More Than an Obligation

Marking 5 years since the petirah of Harav Elyashiv, zt”l

The hasmadah (concentration) of Hagaon Harav Yosef Shalom Elyashiv, zt”l, was legendary. His room could be filled with visitors noisily taking pictures of him, there could be a great tumult reigning all around, yet he didn’t even notice any of it. Engrossed in his learning, he didn’t hear anything — other than that which he wanted to hear.

A widowed neighbor who didn’t put up a hot water kettle before Shabbos would come every Shabbos morning to get a cup of hot water. She would knock on the window, and Rebbetzin Elyashiv, a”h, would pass the cup of water out to her. After the petirah of the Rebbetzin, a different daughter would spend each Shabbos with their illustrious father. The almanah would come by, knock so softly on the window that no one in the house heard her — except Rav Elyashiv, who would urge a household member to give her the cup of water. As always, he was sitting and learning, oblivious to everyone and everything, but he heard the widow’s timorous knocks!

Five years have now passed since the petirah of this legendary Torah giant, and this irreplaceable loss is keenly felt every day. Poskim throughout the world saw Rav Elyashiv as the final authority in Halachah, the source for the answers on the thorniest contemporary halachic dilemmas.

Our only consolation is the fact that the thousands of halachic rulings that he gave in his lifetime, and the many lessons he taught by his personal example, continue to illuminate the Torah world.

Few contemporary individuals so symbolized the study of Torah as Rav Elyashiv. Throughout his long life, his hasmadah and selfless dedication to Torah were legendary every day of the year.

During Sheloshes Yemei Hagbalah, he would cut down on the amount of time he would see visitors seeking responses to halachic inquiries, in order to spend even more time learning.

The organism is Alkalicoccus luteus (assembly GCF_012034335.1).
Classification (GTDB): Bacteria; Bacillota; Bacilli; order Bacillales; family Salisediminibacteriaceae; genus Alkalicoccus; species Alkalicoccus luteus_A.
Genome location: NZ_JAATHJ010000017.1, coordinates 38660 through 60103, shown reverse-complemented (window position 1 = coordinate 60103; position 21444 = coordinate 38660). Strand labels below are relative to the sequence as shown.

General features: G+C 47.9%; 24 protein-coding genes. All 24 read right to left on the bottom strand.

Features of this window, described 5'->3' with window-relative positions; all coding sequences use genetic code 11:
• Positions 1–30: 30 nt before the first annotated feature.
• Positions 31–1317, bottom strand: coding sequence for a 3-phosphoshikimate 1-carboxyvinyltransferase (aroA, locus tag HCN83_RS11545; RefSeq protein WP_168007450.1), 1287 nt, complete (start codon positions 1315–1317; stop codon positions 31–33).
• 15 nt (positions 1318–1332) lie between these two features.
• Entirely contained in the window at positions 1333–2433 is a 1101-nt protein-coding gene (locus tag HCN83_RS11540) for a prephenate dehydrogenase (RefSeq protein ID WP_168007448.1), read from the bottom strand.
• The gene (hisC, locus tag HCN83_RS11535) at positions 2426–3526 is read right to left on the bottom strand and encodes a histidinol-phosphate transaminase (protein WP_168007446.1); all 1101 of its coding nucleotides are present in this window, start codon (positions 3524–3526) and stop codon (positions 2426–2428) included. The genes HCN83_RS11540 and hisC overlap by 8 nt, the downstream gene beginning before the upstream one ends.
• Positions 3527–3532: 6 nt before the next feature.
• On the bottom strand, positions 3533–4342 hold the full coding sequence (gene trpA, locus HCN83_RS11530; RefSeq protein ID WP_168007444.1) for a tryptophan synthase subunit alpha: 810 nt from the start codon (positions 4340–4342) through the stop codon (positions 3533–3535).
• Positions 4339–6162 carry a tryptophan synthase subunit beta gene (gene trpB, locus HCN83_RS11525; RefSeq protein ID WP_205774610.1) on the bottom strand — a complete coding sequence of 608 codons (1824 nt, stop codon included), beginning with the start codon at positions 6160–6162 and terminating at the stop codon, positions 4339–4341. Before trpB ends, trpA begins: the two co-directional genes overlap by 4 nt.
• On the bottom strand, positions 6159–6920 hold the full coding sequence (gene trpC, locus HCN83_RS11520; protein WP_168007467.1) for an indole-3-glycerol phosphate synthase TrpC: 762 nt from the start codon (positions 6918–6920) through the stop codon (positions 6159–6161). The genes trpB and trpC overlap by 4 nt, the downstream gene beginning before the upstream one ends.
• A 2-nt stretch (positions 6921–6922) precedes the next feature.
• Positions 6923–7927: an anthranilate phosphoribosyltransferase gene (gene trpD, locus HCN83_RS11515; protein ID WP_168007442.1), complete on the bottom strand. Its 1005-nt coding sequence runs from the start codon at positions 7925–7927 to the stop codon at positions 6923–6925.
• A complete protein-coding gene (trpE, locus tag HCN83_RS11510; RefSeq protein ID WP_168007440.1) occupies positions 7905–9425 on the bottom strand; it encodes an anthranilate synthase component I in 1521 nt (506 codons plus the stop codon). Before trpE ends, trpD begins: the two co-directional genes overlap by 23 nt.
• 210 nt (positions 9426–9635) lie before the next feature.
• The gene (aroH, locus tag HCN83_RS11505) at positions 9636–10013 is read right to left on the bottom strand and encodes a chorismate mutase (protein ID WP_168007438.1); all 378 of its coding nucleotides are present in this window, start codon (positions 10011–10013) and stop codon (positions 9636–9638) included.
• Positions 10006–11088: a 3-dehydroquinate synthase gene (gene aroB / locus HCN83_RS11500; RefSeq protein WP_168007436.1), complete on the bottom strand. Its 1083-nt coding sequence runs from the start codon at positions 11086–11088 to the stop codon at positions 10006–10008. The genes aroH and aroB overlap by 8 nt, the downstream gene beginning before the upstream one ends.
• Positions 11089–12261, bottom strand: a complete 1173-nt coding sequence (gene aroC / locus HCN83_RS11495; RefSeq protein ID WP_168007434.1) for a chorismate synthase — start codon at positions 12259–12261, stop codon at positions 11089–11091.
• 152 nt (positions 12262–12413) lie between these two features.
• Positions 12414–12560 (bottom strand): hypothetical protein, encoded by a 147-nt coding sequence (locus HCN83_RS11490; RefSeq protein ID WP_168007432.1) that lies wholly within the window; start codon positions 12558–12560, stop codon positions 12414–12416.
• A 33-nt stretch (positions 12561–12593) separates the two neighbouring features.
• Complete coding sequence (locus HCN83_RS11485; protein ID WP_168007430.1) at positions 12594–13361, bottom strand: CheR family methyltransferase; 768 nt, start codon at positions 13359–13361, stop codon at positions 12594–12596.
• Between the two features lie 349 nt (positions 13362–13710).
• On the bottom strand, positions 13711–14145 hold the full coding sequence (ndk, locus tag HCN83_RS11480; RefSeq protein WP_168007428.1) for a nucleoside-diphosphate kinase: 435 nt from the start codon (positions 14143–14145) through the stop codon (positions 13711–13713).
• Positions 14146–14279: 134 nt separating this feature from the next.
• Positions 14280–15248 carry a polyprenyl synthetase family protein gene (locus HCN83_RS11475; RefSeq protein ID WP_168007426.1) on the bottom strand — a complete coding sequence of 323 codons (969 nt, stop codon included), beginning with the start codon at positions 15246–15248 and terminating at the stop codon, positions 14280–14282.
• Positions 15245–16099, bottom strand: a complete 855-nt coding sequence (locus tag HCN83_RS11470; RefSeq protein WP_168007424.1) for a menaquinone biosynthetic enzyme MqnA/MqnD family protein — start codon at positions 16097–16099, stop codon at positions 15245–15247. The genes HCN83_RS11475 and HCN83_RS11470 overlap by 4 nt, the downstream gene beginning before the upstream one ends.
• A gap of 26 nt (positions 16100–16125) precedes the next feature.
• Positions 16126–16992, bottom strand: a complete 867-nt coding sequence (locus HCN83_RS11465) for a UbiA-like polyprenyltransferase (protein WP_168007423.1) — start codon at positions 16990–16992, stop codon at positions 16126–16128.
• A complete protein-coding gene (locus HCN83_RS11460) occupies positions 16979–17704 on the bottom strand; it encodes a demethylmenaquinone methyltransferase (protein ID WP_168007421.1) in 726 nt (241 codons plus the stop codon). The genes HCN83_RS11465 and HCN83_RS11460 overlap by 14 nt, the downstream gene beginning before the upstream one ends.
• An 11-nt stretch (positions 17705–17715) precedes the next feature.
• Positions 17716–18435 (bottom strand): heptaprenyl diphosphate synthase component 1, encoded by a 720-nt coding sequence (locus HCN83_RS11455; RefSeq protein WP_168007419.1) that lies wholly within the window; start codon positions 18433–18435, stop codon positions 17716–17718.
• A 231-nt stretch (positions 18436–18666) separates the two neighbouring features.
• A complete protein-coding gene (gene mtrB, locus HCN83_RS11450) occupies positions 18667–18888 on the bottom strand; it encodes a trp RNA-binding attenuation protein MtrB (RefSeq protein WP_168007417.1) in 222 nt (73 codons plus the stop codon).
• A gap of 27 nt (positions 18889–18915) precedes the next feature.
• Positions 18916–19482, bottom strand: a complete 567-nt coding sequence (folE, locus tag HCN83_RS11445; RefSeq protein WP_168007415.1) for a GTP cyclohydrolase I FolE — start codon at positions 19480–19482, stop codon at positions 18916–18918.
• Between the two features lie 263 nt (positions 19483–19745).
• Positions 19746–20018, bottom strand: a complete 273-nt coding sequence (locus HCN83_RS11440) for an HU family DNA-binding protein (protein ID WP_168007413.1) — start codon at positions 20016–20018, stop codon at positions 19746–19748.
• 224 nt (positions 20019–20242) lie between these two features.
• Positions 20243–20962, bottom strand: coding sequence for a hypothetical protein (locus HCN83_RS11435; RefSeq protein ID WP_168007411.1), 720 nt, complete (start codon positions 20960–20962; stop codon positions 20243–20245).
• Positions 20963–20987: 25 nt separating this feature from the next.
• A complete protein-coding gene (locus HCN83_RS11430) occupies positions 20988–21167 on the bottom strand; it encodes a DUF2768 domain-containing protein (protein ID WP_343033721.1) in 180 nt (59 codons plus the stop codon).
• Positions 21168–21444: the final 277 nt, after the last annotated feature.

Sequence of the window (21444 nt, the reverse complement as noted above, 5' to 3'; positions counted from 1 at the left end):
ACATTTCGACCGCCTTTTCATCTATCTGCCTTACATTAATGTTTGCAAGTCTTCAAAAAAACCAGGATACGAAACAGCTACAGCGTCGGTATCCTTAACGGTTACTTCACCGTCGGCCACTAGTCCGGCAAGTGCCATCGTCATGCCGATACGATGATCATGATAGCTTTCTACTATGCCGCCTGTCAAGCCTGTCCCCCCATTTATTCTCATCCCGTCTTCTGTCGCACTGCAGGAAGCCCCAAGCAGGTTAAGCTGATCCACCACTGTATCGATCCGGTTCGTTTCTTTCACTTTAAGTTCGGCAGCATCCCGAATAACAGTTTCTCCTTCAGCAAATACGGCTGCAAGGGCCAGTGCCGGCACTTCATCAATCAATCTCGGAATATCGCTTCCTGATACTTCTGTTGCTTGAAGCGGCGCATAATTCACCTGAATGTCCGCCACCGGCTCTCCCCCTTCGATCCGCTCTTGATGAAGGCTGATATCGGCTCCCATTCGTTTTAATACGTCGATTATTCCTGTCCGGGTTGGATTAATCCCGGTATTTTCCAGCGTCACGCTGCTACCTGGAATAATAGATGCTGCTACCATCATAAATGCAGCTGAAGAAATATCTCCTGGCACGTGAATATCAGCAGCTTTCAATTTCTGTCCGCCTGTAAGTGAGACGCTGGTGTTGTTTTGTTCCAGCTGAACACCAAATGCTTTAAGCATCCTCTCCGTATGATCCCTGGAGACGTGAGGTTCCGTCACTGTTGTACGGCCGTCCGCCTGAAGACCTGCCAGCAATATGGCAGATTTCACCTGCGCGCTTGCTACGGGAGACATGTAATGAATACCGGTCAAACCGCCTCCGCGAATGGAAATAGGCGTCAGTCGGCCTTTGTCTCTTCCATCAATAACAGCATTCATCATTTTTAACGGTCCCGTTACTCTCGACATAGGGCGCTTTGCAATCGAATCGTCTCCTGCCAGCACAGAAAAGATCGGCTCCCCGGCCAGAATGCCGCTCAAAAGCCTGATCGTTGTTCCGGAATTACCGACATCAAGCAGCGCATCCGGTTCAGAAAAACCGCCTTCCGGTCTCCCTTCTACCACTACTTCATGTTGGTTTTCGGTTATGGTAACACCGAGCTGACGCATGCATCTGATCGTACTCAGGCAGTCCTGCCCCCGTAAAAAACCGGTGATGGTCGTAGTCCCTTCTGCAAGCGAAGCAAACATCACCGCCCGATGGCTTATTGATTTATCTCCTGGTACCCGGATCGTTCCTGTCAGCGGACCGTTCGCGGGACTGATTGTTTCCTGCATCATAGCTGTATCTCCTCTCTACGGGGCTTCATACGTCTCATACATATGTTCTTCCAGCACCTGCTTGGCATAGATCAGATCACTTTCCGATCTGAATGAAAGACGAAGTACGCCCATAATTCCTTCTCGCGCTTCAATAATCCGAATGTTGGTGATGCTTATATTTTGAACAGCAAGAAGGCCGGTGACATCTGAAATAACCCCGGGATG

Shavuos — the Yom Tov of Kabbalas haTorah — was a highlight of the year for Rav Elyashiv.

His family was taken aback, however, to find that on Shavuos night, when all of Klal Yisrael stayed up all night learning, Rav Elyashiv would actually go to sleep at the same time he did every night — and arise, as always, hours before dawn.

“I made a cheshbon that if I stay up all night, in the end I would lose out on 15 minutes of learning Torah,” Rav Elyashiv explained.

Rav Elyashiv was clearly cognizant of the great benefits of staying up all night on Shavuos, but was unwilling to lose out on 15 minutes of learning!

The next day, when those who had stayed up at night sought to catch up on their sleep, Rav Elyashiv learned from after vasikin until the midday seudah, and immediately after the seudah until Minchah — and from after Minchah until Maariv.

He once remarked that the learning of Torah must always be accompanied by acts of chessed, for if one does not engage in chessed, his Torah is also broken and not complete.

In response to a query, Rav Elyashiv explained that he personally engaged in chessed through his closing of the Gemara twice a day for kabalas kahal, to rule on the various questions in Halachah and hashkafah that were brought to him.

Kabalas kahal is very difficult for me, for it takes me out of my learning and necessitates my concentrating on the words of the questioners.”

Every aspect of his conduct, every word he uttered was carefully calculated.

Rav Elyashiv once explained that gratitude — hakaras hatov — was a middah (a character trait) and not a chov (an obligation). His explanation of the difference between these two terms was telling.

There are situations when one is exempt from what otherwise is a chiyuv, such as when, due to circumstances beyond his control, a person is unable to fulfill his obligation. But when it is a matter of a middah, a trait that is meant to be engraved in the heart and soul of a Yid, there are no exemptions.

During a period of time when Rav Elyashiv was too weak to even go to shul to daven, Rabbi Uri Lopiansky, the head of Yad Sarah, made a simchah.

When Rav Elyashiv told his family that he wished to attend, they informed him that his frail condition did not allow him to do so.

“But I owe him hakaras hatov, he brought me the walker that makes it easier for me to walk.”

When they pointed out that Yad Sarah lends out walkers and medical equipment to anyone in need, and that Rav Elyashiv had already “repaid” Rabbi Lopianski on numerous occasions, Rav Elyashiv would not be swayed.

Hakaras hatov is a middah, not a chov, there are no exemptions.”

(Adapted in part from the sefer Gedolah Shimushah.)

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We no longer have the merit to pose new questions to Rav Elyashiv, but his Torah — and his personal example — continue to be a most powerful source of inspiration for all of Klal Yisrael.